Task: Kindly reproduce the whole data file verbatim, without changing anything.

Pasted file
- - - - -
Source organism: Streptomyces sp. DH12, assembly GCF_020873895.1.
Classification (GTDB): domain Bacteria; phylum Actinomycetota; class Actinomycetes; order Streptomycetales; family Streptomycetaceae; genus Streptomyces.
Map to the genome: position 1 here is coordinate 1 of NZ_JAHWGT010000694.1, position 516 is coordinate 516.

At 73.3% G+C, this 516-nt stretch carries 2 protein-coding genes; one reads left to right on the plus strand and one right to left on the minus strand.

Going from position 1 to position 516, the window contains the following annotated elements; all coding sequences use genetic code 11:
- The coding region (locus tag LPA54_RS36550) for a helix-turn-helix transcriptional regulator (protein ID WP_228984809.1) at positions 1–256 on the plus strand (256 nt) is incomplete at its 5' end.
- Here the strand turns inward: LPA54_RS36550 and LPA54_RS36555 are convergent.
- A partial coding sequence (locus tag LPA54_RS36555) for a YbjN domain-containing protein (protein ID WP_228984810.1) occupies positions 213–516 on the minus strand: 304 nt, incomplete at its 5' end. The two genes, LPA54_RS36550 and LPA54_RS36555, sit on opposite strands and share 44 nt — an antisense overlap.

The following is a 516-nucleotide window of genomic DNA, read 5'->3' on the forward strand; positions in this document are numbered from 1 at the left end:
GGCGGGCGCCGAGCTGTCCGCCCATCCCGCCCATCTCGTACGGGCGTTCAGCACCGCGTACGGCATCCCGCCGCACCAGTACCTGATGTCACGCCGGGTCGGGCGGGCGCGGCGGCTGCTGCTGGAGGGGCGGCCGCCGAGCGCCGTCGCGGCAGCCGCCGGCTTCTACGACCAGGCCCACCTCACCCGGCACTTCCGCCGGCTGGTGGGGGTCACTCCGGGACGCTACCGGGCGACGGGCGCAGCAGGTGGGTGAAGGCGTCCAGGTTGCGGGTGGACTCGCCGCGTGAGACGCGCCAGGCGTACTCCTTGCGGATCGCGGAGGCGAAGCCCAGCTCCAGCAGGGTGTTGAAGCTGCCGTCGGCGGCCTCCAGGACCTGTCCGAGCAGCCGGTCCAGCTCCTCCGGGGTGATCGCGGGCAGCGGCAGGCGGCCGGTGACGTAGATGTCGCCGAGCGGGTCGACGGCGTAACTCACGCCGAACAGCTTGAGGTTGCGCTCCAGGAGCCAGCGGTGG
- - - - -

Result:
Source organism: Streptomyces sp. DH12, assembly GCF_020873895.1.
Classification (GTDB): domain Bacteria; phylum Actinomycetota; class Actinomycetes; order Streptomycetales; family Streptomycetaceae; genus Streptomyces.
Map to the genome: position 1 here is coordinate 1 of NZ_JAHWGT010000694.1, position 516 is coordinate 516.

At 73.3% G+C, this 516-nt stretch carries 2 protein-coding genes; one reads left to right on the plus strand and one right to left on the minus strand.

Going from position 1 to position 516, the window contains the following annotated elements; all coding sequences use genetic code 11:
- The coding region (locus tag LPA54_RS36550) for a helix-turn-helix transcriptional regulator (protein ID WP_228984809.1) at positions 1–256 on the plus strand (256 nt) is incomplete at its 5' end.
- Here the strand turns inward: LPA54_RS36550 and LPA54_RS36555 are convergent.
- A partial coding sequence (locus tag LPA54_RS36555) for a YbjN domain-containing protein (protein ID WP_228984810.1) occupies positions 213–516 on the minus strand: 304 nt, incomplete at its 5' end. The two genes, LPA54_RS36550 and LPA54_RS36555, sit on opposite strands and share 44 nt — an antisense overlap.

The following is a 516-nucleotide window of genomic DNA, read 5'->3' on the forward strand; positions in this document are numbered from 1 at the left end:
GGCGGGCGCCGAGCTGTCCGCCCATCCCGCCCATCTCGTACGGGCGTTCAGCACCGCGTACGGCATCCCGCCGCACCAGTACCTGATGTCACGCCGGGTCGGGCGGGCGCGGCGGCTGCTGCTGGAGGGGCGGCCGCCGAGCGCCGTCGCGGCAGCCGCCGGCTTCTACGACCAGGCCCACCTCACCCGGCACTTCCGCCGGCTGGTGGGGGTCACTCCGGGACGCTACCGGGCGACGGGCGCAGCAGGTGGGTGAAGGCGTCCAGGTTGCGGGTGGACTCGCCGCGTGAGACGCGCCAGGCGTACTCCTTGCGGATCGCGGAGGCGAAGCCCAGCTCCAGCAGGGTGTTGAAGCTGCCGTCGGCGGCCTCCAGGACCTGTCCGAGCAGCCGGTCCAGCTCCTCCGGGGTGATCGCGGGCAGCGGCAGGCGGCCGGTGACGTAGATGTCGCCGAGCGGGTCGACGGCGTAACTCACGCCGAACAGCTTGAGGTTGCGCTCCAGGAGCCAGCGGTGG